From the mean of effects plots, parameters `L1`

and `w0`

seem to be the most sensitive parameters to the tumor weight before the dose is applied at t = 7. But, after the dose is applied, `k1`

and `L0`

become more sensitive parameters and contribute most to the after-dosing stage of the tumor weight. The plots of standard deviation of effects show more deviations for the larger parameter values in the later stage (t > 35) than for the before-dose stage of the tumor growth.

You can also display the magnitudes of the sensitivities in a bar plot. Each color shading represents a histogram representing values at different times. Darker colors mean that those values occur more often over the whole time course.

bar(eeResults);

You can also plot the parameter grids and samples used to compute the elementary effects.

plotGrid(eeResults)

You can specify more samples to increase the accuracy of the elementary effects, but the simulation can take longer to finish. Use `addsamples`

to add more samples.

eeResults2 = addsamples(eeResults,200);

The `SimulationInfo`

property of the result object contains various information for computing the elementary effects. For instance, the model simulation data (SimData) for each simulation using a set of parameter samples is stored in the `SimData`

field of the property. This field is an array of `SimData`

objects.

eeResults2.SimulationInfo.SimData

SimBiology SimData Array : 1500-by-1 Index: Name: ModelName: DataCount: 1 - Tumor Growth Model 1 2 - Tumor Growth Model 1 3 - Tumor Growth Model 1 ... 1500 - Tumor Growth Model 1

You can find out if any model simulation failed during the computation by checking the `ValidSample`

field of `SimulationInfo`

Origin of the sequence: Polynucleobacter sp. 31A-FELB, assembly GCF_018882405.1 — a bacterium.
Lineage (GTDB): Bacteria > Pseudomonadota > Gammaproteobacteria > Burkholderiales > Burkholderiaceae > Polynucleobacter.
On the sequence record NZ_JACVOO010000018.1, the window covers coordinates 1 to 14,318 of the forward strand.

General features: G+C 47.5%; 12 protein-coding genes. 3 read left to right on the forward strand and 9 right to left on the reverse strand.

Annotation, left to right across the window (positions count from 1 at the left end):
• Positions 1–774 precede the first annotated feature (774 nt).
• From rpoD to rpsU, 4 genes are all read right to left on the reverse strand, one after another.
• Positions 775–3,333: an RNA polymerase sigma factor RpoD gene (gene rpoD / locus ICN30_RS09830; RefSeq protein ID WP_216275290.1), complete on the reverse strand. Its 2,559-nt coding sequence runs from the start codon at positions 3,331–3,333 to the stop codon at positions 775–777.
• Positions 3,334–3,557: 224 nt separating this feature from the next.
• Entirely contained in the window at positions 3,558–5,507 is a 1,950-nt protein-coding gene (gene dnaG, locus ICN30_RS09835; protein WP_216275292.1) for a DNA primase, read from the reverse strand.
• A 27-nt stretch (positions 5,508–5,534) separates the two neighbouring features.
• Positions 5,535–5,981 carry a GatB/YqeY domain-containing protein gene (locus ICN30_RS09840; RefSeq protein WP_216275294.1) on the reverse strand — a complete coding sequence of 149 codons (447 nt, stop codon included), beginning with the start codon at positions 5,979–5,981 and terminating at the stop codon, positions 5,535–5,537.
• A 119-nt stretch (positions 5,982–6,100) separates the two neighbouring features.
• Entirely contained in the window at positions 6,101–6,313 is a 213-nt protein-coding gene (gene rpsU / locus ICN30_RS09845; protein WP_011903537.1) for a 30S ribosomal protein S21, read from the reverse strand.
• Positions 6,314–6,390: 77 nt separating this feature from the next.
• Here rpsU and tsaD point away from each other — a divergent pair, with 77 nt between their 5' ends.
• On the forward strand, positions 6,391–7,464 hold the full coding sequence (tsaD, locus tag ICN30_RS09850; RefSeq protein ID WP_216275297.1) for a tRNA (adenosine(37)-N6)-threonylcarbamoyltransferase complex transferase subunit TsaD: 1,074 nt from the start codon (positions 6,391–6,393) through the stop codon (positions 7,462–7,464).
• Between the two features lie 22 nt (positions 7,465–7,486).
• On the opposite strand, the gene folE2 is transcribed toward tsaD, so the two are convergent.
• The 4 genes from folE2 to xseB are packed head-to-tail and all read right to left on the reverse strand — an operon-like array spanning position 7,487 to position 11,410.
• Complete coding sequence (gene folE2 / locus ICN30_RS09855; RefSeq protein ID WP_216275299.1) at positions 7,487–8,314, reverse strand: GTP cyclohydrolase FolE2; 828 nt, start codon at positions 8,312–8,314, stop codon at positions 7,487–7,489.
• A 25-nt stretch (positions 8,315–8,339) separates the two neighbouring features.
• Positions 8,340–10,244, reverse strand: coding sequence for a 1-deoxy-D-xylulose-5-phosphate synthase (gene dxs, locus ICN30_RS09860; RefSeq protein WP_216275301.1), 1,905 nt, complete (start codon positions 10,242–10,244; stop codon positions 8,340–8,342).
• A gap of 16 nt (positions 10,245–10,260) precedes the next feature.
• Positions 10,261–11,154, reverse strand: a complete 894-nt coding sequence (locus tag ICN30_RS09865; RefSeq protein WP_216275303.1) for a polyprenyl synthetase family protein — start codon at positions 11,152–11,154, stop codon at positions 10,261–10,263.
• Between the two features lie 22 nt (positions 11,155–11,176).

. In this example, the field shows no failed simulation runs.

all(eeResults2.SimulationInfo.ValidSample)

`ans = `*logical*
1

You can add custom expressions as observables and compute the elementary effects of the added observables. For example, you can compute the effects for the maximum tumor weight by defining a custom expression as follows.

% Suppress an information warning that is issued. warnSettings = warning('off', 'SimBiology:sbservices:SB_DIMANALYSISNOTDONE_MATLABFCN_UCON'); % Add the observable expression. eeObs = addobservable(eeResults2,'Maximum tumor_weight','max(tumor_weight)','Units','gram');

Plot the computed simulation results showing the 90% quantile region.

h2 = plotData(eeObs,ShowMedian=true,ShowMean=false); h2.Position(:) = [100 100 1500 800];

You can also remove the observable by specifying its name.

`eeNoObs = removeobservable(eeObs,'Maximum tumor_weight');`

Restore the warning settings.

warning(warnSettings);

## Input Arguments

`gsaObj`

— Results from global sensitivity analysis

`SimBiology.gsa.Sobol`

object | `SimBiology.gsa.ElementaryEffects`

object

Results from global sensitivity analysis, specified as a `SimBiology.gsa.Sobol`

or `SimBiology.gsa.ElementaryEffects`

object.

`obsNames`

— Names of observable expressions

character vector | string | string vector | cell array of character vector

Names of observable expressions, specified as a character vector, string, string vector, or cell array of character vectors.

**Data Types: **`char`

| `string`

| `cell`

## Output Arguments

`results`

— Updated results

`SimBiology.gsa.Sobol`

| `SimBiology.gsa.ElementaryEffects`

Updated results after removal of the Sobol indices or elementary effects for
specified observables, returned as a `SimBiology.gsa.Sobol`

or `SimBiology.gsa.ElementaryEffects`

object.

## References

[1] Saltelli, Andrea, Paola Annoni, Ivano Azzini, Francesca Campolongo, Marco Ratto, and Stefano Tarantola. “Variance Based Sensitivity Analysis of Model Output. Design and Estimator for the Total Sensitivity Index.” *Computer Physics Communications* 181, no. 2 (February 2010): 259–70. https://doi.org/10.1016/j.cpc.2009.09.018.

[2] Morris, Max D. “Factorial Sampling Plans for Preliminary
Computational Experiments.” *Technometrics* 33, no. 2 (May
1991): 161–74.

[3] Sohier, Henri, Jean-Loup Farges, and Helene Piet-Lahanier.
“Improvement of the Representativity of the Morris Method for Air-Launch-to-Orbit Separation.”
*IFAC Proceedings Volumes* 47, no. 3 (2014):
7954–59.

## Version History

**Introduced in R2020a**